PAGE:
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From the Publisher"Offers a fresh perspective on East Bay black activism. . . . An engaging work that adds to the expanding literature on the interplay between black migration and political mobilization."
-Journal of African American History
"The most thoughtful history of this important organization written to this point. . . . It is quite doubtful if any will surpass this [book] in terms of imagination, clear writing, deft scholarship and weighty conclusions."
-Journal of American Studies
"Creates an important framework of analysis of local black radical politics by placing higher education and southern black migrants as central to its development."
-Pacific Historical Review
A provocative reinterpretation of the origins of the Black Panther Party in Oakland. . . .Highly recommended. Upper-division undergraduates and above."
"Well-researched, smoothly written. . . . A testament to the liberating impact of higher education. . . . It is quite doubtful if any [study] will surpass this one in terms of imagination, clear writing, deft scholarship and weighty conclusions."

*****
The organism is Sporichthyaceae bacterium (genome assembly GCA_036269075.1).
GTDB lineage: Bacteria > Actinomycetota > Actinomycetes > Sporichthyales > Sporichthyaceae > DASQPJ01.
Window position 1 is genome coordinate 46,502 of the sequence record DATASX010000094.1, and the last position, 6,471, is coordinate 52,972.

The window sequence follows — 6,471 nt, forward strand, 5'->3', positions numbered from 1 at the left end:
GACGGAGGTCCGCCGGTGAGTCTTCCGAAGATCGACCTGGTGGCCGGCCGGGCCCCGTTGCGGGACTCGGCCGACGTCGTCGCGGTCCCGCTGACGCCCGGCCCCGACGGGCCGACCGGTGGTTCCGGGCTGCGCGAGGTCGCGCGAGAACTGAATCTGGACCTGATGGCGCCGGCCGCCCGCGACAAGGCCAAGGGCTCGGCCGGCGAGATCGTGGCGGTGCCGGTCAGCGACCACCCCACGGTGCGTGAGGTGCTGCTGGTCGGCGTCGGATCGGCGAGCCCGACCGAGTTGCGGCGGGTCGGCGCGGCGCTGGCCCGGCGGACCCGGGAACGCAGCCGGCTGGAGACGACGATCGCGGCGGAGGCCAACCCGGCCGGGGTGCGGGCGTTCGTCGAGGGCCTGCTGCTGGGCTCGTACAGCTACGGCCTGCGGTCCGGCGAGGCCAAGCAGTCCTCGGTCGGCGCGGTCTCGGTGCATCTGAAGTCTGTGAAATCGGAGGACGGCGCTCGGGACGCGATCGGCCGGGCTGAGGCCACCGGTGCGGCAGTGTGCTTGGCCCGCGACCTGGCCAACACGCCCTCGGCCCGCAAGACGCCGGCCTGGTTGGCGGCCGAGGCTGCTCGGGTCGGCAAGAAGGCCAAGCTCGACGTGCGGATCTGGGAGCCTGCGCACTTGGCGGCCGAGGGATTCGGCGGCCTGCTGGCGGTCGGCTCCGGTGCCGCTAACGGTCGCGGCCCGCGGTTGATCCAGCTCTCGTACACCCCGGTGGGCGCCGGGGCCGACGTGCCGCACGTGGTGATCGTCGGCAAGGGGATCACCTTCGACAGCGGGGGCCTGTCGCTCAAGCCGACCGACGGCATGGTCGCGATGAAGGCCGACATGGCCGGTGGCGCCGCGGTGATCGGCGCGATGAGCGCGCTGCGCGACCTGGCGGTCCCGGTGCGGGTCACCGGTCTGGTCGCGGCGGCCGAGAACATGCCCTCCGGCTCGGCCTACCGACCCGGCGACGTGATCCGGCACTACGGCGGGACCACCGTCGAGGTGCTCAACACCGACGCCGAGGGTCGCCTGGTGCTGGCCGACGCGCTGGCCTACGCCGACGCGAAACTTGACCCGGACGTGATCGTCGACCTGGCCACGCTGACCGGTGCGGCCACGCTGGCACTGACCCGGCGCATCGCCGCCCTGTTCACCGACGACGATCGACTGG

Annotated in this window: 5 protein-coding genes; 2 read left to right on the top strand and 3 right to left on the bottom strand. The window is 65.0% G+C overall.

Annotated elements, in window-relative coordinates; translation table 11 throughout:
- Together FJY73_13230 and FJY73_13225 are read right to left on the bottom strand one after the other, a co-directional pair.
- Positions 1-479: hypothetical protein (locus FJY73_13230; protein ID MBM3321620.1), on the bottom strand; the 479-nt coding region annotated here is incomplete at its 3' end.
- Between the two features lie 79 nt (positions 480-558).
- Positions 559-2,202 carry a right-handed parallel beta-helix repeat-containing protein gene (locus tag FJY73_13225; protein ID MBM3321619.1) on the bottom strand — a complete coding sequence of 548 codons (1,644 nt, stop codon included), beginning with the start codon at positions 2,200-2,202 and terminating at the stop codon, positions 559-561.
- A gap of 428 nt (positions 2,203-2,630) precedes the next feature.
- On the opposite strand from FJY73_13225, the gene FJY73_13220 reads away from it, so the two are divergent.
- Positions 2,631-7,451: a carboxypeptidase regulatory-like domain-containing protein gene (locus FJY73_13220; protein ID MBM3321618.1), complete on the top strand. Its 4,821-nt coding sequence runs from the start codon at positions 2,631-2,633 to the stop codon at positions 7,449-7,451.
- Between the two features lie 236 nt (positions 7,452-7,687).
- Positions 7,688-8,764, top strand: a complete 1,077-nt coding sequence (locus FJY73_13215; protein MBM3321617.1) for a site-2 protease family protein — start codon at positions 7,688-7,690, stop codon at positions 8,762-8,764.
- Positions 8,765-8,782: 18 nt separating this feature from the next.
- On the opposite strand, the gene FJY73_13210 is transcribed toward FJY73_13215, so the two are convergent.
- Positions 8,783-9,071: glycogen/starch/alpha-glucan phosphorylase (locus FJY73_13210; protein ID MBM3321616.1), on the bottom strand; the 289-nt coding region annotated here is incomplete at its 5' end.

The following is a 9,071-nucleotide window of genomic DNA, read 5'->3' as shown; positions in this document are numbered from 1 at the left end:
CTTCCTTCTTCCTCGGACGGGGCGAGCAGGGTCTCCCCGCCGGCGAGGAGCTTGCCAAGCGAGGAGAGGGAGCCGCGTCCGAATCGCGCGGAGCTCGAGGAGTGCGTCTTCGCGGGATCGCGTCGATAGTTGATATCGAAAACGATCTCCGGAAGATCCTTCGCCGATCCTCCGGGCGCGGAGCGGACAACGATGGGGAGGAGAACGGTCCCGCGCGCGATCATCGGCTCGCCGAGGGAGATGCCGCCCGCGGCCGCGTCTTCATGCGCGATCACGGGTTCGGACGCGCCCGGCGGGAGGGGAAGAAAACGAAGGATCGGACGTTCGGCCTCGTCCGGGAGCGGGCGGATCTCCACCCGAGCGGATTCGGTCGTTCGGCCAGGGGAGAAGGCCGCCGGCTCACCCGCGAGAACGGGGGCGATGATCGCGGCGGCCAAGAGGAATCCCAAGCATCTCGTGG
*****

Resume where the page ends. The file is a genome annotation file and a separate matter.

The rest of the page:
-Gerald Horne, Journal of American Studies
"This is a brilliant study of the Black Power movement and a major contribution to American social, cultural, and intellectual history, particularly the study of the African American experience. Donna Murch has impressive insights into the political culture of the Black Panther Party, and this book will have a dramatic impact on the way the history of Black Power politics is written."
-Komozi Woodard, Sarah Lawrence College
"Donna Murch has crafted a remarkable study of the Emmett Till generation, the young African American men and women whose coming of age was radicalized by a decade of violence-from Till's murder to the assassination of Malcolm X-but leavened by an optimism born of faith in migration, education, and self-invention. From debutante balls in the 1950s to Panther breakfast programs in the 1970s, it was southerners, Murch artfully shows, who transformed Oakland, California, in the civil rights and black power eras."
-Robert Self, Brown University